Monday, May 14, 2018

Blow Over - 31 March 2018

Blow Over - 31 March 2018 – I got up this morning and walked outside to see what the wind situation was like. I opened the door and it squeaked like usual and I was instantly attacked by my buddy the little hound. He knew when he heard the door squeak it was probably me. He wanted to play so I had to rough him up some so he would be happy. The weather was a calm beautiful sunny day. Just the way I like them. The temperature was probably 43 Fahrenheit / 6 Celsius degree. I backed my motorcycle out of the corner of the building where I had it parked. I had it parked in the corner so if it got windy it didn’t blow over. I noticed by my second trip out as I was loading my motorcycle the little hound was gone. He’s back inside with his owner. I always had the feeling he didn’t like me being a buddy to his future guard dog. I hated to tell the little fella he probably was going to have a hard life ahead of him.

I returned the key, checked all my wallets and stuff and I’m off to the gas station for gas and drinking water. I will be leaving Puerto San Julian, Argentina and riding up to Comodoro Rivadavia, Argentina. The road was in good shape. With some worn down mountains and mostly flat land. Other than seeing all the likely suspects, skunks, birds of prey, rabbits, rheas and guanacos (llamas), it was mostly a boring day. This was rare of the guanacos. There was one standing in the middle of the road just looking. I was approaching while beeping my horn. For some reason they respond to my beeping horn and they run off in the direction they’re facing. This one particular guanacos did a slow 180 degree turn and walked back in the ditch. By doing the 180 degree turn I could have hit the darn thing. I was all over my brakes to slow down so I didn’t hit the critter. Like I said, when the guanacos hear my horn they start moving but this particular fella took his time. He / she may have had a death wish. The ditches are littered with dead guanacos. I saw one dead in the last 24 hours. It was the only one I saw like that.

As I passed thru Caleta Olivia I stopped in a bank and purchased some Pesos. The first ATM wouldn’t accept my credit card, or it was out of money. The 2nd one utterly refused the card and the 3rd one I hit pay dirt. I stayed in this town on the way down to Ushuaia. I didn’t care for Hotel Robert or just maybe their staff. I drove by the hotel as I continued on to Comodoro Rivadavia. The road from Caleta Olivia to Comodora Rivadavia was the most horrible black top road. It was all broken up and what wasn’t broken up was rutted up black top by the semi-trucks. If I owned a small car which there are many here like Fiat, Peugot and multitude of others etc. etc. I would be scared to drive these roads for fear of dragging or bouncing the bottom of my car off the raised center of those roads. The road or lane looks like a W. The center of the W is the highest part of the road. That’s the part you would scrap with your small car.

I stopped again once I arrived in Comodora Rivadavia to see if I could purchase more Pesos. It was the same bank, just a different town. It said I exceed the limit for the day. So, no more Pesos till tomorrow. I continued to drive thru town till I spotted a gas station. I stopped, filled up and bought a hamburger to eat. I continued on to the hostel. I rolled up on the hostel and it looked closed or out of business. There was one car setting alongside one end of the building and I decided to see if anybody was home. I knocked on the door and nobody answered. I saw a door bell button but it looked broken. I was about to leave and I said I’ll just push the doorbell once. I rang it and in a couple of seconds someone answered the door. I handed him my card which asked if he had a room for the night. He did. He took me in and showed me the room. It was small with 4 beds and no bathroom. Bunk beds and two single beds. It was crowded. The latrine was separate and shared with all the rest of the men in the hostel. The women also had a shared latrine together. I told him I would take it. $400 Pesos, a good deal with some inconvenience.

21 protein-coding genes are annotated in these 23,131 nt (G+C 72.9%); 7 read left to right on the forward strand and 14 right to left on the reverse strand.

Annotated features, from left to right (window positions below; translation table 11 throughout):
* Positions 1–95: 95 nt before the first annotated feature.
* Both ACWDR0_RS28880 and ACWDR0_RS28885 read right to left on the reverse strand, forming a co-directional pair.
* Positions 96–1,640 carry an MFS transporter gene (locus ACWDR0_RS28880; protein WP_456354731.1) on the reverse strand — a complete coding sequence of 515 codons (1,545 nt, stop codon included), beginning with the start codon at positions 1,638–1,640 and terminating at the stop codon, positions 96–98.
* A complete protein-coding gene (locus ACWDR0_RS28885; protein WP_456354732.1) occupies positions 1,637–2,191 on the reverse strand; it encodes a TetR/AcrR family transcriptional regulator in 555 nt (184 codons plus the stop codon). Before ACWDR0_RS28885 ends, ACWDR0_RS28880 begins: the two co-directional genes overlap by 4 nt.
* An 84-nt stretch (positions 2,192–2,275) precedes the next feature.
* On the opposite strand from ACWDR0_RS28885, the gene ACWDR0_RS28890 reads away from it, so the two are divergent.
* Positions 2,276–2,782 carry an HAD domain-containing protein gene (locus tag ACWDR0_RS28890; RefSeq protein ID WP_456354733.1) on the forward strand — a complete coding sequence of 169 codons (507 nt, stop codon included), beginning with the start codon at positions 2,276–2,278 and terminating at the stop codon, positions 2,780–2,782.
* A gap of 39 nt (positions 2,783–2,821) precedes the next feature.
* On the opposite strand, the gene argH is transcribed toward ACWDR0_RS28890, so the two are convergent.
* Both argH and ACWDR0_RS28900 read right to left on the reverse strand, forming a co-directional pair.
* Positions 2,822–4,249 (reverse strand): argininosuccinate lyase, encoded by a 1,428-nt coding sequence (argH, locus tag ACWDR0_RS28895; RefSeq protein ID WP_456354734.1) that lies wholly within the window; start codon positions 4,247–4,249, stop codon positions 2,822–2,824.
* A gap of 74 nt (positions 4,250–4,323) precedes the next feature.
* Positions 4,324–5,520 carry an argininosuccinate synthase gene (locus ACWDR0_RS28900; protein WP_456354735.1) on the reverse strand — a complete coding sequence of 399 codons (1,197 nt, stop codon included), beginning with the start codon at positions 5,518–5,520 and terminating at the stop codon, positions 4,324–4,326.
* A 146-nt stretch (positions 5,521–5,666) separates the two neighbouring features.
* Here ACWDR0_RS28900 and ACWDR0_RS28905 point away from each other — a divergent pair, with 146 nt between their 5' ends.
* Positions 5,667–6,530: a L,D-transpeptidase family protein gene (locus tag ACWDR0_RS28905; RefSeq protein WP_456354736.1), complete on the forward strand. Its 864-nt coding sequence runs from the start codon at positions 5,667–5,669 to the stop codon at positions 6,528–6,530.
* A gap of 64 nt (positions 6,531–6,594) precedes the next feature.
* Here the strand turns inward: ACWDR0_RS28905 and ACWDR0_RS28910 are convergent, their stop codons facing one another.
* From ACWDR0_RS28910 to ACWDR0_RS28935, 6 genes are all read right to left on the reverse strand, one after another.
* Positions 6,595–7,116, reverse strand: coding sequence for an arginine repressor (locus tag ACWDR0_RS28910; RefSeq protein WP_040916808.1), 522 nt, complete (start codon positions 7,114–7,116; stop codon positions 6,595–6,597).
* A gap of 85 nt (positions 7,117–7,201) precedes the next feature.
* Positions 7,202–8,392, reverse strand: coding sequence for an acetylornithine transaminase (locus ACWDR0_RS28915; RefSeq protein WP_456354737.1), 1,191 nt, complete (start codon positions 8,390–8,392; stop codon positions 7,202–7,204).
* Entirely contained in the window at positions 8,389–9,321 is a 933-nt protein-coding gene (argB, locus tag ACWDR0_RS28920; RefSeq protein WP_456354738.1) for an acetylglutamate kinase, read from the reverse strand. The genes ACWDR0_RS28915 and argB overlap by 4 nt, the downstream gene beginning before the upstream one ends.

I rode my bike behind the Hostel and parked it. It was a bugger because all the ground was uneven. I got all my bags unloaded and I decided I was going to oil my chain on my bike. Because of the unevenness of the ground and the problem with the Patagonia Winds I decided to put it on the center stand. It took three of us to put that bike on the center stand. Remember, it now has 10 gallons / 38 litres of gas in the gas tank. Well we get the bike on the center stand. I put a board underneath the center stand so doesn’t sink into the dirt. There are no concrete pads around this hostel, it’s all gravel. I couldn’t turn the rear wheel so I put a short stick under the end of swing arm to get the wheel off the ground. I now can spin the wheel. I go to open my saddle bag / pannier with my chain oil in it. I get the lid half ways open and I feel my bike start moving. It rotated on the center stand and slid off the board it was setting on. The next thing I see is my bike crashing to the ground. It must have crashed loud enough because the owner of the hostel came out to see what was going on. We tried to lift the bike together and couldn’t budge it. He goes in to the hostel and gets the third guy again and three us get the motorcycle back on it wheels. I get my bike started and drive it off that spot. I drove it over to a shady spot with trees and tie the bloody thing to a tree so it wouldn’t fall over again if the winds came up during the night. I was fed up with the motorcycle for today and I never did oil my chain. I had that little blue cloud floating over my head again and there was no need to make it get any darker blue. I went in the hostel, planned out my next day, talked to Mary and went to bed.

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